I’ve noticed that if I leave my Sony a7rII off for about a week, the battery drains considerably.
I don’t use a battery grip, and other obvious things are disabled that might effect the battery life. Remote control would make a difference if the camera tries to go to “sleep” mode but it shouldn’t make a different if the camera is switched off, however, I’ve disabled it just in case.
I think I read in the instruction manual that the internal clock has a small button cell lithium that gets charged up by the regular lithium battery. I don’t know if it’s possible that it’s causing the battery to drain but it seems unlikely. I do not believe it did this with the first firmware that was available either. Hopefully Sony can fix this :).
I’ve mentioned this in the firmware update page I have written.
As I’ve mentioned in a previous post, USB 3.1 and USB-C is going to shake things up for photographers. As much as I’m hoping a USB 3.1, and USB-C phone is going to be available for me to use on the Pacific Crest Trail (assuming I go) next year, I am not 100% sure.
I’ve been researching microcomputers. Things like a Raspberry Pi tend not to weigh very much (about 50 grams), and you do not need a dedicated battery like with a phone (you can just use the USB battery pack you charge your camera gear with). I believe they’re fairly easy to set up (I’ve used various Linux distributions and I cannot think they’re much more difficult than that). A lot of them sort of cheat with their USB ports, as they piggyback off of the same network they use for Ethernet. This means that they often lack USB 3.
The pros and cons of a microcomputer…
- Theoretically lightweight compared to a phone
- Faster backup speeds to clone an SD card to another SD card
- Can plug into any television (useful for people that stay in hotels a lot)
- Parts are cheaper to replace and the touch screens for them aren’t very expensive
- It’s possible to make a completely waterproof case
- Any material can be used for the case
- Phones are easier to set up
- The battery life might not be as good as a phone
- They might be more fragile than a phone but this depends on the case you make
- Possibly slightly bulky
I won’t actually have phone reception, so I only really need a Wi-Fi compatible device. At the moment it’s just a thought I’ve been having. I could possibly replace a phone, and I’d also have a solution to my SD to SD backup solution. I would like to be able to clone SD cards, not just for backup purposes but also so I can physically mail one to my family.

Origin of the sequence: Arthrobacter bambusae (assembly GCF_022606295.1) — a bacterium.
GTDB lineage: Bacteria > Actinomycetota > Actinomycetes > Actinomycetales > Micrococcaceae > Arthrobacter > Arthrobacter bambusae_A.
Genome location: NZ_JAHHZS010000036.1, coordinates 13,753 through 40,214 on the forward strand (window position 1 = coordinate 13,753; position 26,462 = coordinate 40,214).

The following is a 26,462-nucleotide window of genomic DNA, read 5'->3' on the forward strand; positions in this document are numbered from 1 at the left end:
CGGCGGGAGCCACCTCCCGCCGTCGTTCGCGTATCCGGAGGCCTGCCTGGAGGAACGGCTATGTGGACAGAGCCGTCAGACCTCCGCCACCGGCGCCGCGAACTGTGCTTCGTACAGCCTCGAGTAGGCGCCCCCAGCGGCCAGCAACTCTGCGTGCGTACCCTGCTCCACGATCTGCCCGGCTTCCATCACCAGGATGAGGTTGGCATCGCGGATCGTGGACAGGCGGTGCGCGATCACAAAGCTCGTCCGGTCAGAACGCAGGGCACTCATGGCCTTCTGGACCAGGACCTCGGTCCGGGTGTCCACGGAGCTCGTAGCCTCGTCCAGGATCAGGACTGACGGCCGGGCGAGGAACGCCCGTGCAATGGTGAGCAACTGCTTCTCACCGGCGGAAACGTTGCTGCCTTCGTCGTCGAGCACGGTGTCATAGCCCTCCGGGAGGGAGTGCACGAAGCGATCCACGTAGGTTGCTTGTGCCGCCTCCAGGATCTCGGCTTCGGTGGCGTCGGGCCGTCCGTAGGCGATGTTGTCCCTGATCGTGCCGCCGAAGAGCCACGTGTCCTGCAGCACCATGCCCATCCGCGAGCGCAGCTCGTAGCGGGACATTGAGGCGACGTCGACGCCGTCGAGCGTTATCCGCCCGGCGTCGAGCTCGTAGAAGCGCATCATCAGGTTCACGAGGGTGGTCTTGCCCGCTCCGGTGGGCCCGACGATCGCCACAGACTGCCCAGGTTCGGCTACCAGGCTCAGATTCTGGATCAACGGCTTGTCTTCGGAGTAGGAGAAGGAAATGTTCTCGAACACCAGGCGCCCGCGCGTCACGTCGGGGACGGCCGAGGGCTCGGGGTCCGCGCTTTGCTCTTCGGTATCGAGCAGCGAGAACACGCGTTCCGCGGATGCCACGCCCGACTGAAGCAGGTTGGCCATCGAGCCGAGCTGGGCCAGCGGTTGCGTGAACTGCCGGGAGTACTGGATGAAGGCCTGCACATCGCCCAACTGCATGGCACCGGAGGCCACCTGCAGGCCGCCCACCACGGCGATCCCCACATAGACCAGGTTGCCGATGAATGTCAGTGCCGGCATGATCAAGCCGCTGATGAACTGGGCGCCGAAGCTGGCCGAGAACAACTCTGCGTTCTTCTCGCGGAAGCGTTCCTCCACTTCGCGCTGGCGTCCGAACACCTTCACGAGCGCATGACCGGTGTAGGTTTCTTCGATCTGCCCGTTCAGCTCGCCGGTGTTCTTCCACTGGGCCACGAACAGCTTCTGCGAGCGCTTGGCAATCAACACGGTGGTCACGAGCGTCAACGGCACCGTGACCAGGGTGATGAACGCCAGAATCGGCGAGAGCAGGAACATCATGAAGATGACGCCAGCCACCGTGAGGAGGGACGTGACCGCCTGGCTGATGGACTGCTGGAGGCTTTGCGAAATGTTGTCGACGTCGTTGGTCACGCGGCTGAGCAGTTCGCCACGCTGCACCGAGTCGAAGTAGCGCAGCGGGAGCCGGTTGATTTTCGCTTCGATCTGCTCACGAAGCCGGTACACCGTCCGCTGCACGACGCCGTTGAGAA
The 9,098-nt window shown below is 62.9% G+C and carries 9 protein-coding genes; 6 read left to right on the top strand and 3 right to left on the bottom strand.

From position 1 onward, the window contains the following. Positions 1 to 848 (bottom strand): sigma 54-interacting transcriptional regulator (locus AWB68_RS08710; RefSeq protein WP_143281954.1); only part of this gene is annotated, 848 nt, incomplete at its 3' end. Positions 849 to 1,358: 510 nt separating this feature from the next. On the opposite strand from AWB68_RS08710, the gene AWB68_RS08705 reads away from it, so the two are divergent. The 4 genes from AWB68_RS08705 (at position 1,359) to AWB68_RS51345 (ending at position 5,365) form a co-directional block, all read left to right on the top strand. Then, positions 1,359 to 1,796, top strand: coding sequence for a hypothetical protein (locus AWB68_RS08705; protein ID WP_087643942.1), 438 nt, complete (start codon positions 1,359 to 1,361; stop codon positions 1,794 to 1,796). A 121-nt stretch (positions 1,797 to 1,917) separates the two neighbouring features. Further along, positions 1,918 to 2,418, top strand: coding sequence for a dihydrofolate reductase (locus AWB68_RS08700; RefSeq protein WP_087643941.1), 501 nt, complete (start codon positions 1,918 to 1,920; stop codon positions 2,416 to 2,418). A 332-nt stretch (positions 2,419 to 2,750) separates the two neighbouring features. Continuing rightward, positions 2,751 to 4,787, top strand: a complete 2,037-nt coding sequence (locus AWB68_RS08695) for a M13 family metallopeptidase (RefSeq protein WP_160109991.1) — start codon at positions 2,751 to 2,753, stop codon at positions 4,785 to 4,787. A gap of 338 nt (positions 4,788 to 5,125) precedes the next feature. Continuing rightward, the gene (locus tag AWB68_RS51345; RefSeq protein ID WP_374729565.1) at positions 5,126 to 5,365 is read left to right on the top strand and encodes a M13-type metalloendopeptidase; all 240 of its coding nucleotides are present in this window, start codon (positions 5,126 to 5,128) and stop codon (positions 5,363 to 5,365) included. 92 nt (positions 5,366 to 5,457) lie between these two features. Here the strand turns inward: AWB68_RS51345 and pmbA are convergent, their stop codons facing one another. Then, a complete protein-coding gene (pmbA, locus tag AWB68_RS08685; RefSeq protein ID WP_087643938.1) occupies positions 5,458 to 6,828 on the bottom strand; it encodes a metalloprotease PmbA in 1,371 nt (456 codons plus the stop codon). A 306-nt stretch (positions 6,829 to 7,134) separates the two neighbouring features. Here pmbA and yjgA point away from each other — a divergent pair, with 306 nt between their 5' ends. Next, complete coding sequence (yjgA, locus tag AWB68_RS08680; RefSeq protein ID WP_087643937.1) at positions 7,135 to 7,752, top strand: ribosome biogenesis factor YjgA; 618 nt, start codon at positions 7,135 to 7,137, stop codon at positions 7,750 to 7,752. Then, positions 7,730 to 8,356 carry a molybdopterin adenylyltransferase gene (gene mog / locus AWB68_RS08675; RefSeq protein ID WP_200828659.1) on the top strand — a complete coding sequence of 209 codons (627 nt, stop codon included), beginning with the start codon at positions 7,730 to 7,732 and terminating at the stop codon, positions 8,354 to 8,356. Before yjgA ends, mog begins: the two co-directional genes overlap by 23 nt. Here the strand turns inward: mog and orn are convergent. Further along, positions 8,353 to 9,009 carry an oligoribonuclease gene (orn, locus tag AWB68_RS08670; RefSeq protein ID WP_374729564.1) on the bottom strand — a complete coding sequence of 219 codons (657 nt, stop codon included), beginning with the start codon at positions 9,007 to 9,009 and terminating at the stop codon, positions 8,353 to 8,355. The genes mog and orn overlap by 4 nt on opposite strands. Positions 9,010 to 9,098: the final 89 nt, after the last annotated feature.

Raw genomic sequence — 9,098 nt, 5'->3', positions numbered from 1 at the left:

I’ve started writing a page for people that want to get more battery life out of their Sony a7rII. I have not completed the GPS section yet. The page is available under “pages”.
You can now set the colour profile in Lightroom CC 2016 to “Camera Standard” and “set defaults”. Before, when you did this and relaunched the application, Lightroom would go back to using “Adobe Standard.”
Sony have just announced some “G Master” lenses. I don’t know what to make of the name…
There’s an 85mm f/1.4 GM, a 24-70 f/2.8 GM and a 70-200 f/2.8 GM.
The Sony 85mm f/1.4 GM looks great. It has an aperture ring but you can also set it to “automatic”. This is a nice feature for videographers. If you set the aperture to f/16 in camera and “auto” on the lens, I believe it goes to f/1.4 during focusing. One small criticism I have with my Zeiss 21mm f/2.8 lens, is that when I want to achieve critical focus, I have to open the aperture, focus and then close the aperture. It is not much of a concern but having aperture by wire (is that a thing now?) would mean it’d be possible for the lens to open its aperture to obtain critical focus, and then close it to the desired setting.
I am interested to see how sharp the 70-200 f/2.8 GM lens is but I am also curious about the focus breathing. The Nikon breathes considerably more than the Canon 70-200 f/2.8 L, and a few Sony lenses have somewhat heavy breathing. If it can equal the Canon 70-200 f/2.8 L for nearly everything and perhaps beat it slightly with sharpness, I believe many people will be extremely happy.
I am not particularly interested in the 24-70 f/2.8 GM lens, but I hope it’s better than their 24-70 f/4. The 24-70 f/4 lens isn’t anything to shout about.
One of the main reasons I moved to mirrorless was because of the size. Many people (mark my words) are going to complain about the size and say that the Sony mirrorless cameras are no longer small. This would be erroneous.
You can still go to a restaurant with a 35mm f/2.8 lens attached to the Sony mirrorless camera. It is nice to have the option of small lenses and also big lenses. Someone might only use the 70-200 f/2.8 GM lens for work based projects, and they can use the same camera for their leisure time.
A mirrorless user might leave their heavy lens behind, but a DSLR user often leaves their entire camera at home.
I have recently written a post about camera storage, it can be found in the pages section.